Elm City residents are saying “no” to bikes and beer.
At a Board of Alders City Services and Environmental Policy Committee meeting on Thursday night, city residents expressed concerns during a workshop on bike sharing about the large advertisements on the sides of bike stations featuring brands like McDonald’s and Heineken.
“Someone is not doing due diligence, and that’s not right. That’s hurting citizens,” New Haven resident Andrea Konetchy said during the workshop. “We all support bike share, but we don’t support these signs.”
New Haven launched its bike-share program in February and it now includes about 20 bike stations located around the city. The program is run by New Haven Smart Mobility LLC, a subsidiary of P3 Global Management, according to the program’s website. According to the program’s contract with the city — approved by the Board of Alders — the city does not contribute to the cost of the bike share, so the company is permitted to advertise on the side panels of the bike stations.
Considering that several of the bike stations are located close to New Haven schools, residents expressed concern that advertisements for fast food and alcohol would counteract the positive health effects of biking.
A number of residents also brought the committee’s attention to zoning and signing ordinances codified in city law that require companies to get special permission from the city for advertisement signs in public spaces.
“Ordinances are written carefully to protect our quality of life in New Haven,” city resident Richard Lyons said. “We don’t want another 40 signs; that’s an obstruction.”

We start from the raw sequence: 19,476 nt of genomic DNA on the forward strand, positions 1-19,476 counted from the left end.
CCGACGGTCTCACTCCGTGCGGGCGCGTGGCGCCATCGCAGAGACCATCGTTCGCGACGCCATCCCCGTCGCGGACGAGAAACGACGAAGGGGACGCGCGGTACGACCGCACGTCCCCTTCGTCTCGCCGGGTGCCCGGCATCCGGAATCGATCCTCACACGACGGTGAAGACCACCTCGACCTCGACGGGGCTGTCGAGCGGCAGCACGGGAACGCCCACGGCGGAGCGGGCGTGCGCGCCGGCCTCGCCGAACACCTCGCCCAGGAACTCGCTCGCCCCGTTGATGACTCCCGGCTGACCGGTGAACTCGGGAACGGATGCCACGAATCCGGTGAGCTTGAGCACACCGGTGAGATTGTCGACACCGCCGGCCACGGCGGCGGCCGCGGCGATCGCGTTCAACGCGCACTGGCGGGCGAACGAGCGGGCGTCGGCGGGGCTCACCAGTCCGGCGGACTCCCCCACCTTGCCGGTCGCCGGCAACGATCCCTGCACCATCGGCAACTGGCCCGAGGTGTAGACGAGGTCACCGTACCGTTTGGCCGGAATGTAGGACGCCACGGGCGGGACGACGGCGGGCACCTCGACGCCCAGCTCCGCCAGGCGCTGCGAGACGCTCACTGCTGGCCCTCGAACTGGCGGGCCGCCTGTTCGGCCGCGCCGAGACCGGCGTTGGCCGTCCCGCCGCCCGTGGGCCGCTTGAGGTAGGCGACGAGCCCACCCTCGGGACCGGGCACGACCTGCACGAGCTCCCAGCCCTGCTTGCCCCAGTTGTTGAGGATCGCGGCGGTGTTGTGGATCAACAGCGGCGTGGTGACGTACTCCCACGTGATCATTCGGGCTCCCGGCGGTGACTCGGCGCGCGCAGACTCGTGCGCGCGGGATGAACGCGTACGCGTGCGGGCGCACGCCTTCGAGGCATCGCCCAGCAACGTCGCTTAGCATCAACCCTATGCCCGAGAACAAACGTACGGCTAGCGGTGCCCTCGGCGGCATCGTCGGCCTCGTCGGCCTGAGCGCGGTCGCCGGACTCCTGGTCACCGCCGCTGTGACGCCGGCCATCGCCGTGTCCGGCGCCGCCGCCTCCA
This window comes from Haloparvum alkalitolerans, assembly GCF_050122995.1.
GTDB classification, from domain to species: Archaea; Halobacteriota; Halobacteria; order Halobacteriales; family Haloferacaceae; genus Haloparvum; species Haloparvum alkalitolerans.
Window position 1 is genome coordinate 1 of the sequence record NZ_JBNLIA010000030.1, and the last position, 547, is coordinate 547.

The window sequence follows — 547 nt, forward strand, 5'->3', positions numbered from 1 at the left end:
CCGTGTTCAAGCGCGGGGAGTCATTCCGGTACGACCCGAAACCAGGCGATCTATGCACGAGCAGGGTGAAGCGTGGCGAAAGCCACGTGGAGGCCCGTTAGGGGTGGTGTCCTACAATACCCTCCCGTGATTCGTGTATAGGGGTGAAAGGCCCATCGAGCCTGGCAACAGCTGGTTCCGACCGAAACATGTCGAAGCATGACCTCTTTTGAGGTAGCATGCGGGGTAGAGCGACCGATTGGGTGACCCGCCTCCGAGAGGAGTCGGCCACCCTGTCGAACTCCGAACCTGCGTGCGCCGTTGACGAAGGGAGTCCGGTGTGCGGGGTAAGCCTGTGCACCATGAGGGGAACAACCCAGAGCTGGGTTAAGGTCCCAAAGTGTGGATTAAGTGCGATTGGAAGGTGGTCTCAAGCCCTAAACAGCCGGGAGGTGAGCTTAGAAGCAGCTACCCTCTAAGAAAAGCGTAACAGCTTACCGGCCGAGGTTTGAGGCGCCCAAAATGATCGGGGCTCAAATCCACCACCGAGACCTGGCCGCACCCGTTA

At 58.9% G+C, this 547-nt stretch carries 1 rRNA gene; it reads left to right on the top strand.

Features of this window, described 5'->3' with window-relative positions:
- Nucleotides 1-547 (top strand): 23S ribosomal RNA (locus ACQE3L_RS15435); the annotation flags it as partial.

New Haven resident Lucille Bruce also said there is ambiguity in the city’s approval process for new bike stations. Although the process officially goes through the City Planning Commission, Bruce said that some members of the commission disagree about whether the approval process is a formality or not, given that the commission has only rejected one site.
Ward 25 Alder Adam Marchand, who sits on both the Board of Alders and the City Planning Commission, said that he believes that the signs do not violate any zoning ordinances, but Ward 10 Alder Anna Festa said that the Board of Alders should review whether the sign ordinance has been violated.
Residents also compared New Haven’s bike sharing program to the program in Burlington, Vermont. Bruce said the station panels there take up much less of the sidewalk, and that the advertisements are featured on the bikes themselves rather than on the stations.
The bikes in Burlington also feature advertisements for local companies rather than national chains — something New Haven residents like Anstress Farwell, the president of the New Haven Urban Design League, said they would like to see in the Elm City.
But at the end of the day, the makeup of the advertisements is up to the bike-sharing company, said Marchand.
“What we have is a really exciting, positive program,” Marchand said, emphasizing that the bikes come at no cost to the city. In Burlington, 30 percent of funding for the program comes from taxpayer money, which allows them to advertise less, he explained.
Ward 18 Alder Salvatore DeCola added that the “main goal” of the program is to reduce the city’s carbon footprint, in comparison to which other concerns are secondary.
A yearlong subscription to New Haven’s bike-share program costs $90.
Nathalie Bussemaker | email@example.com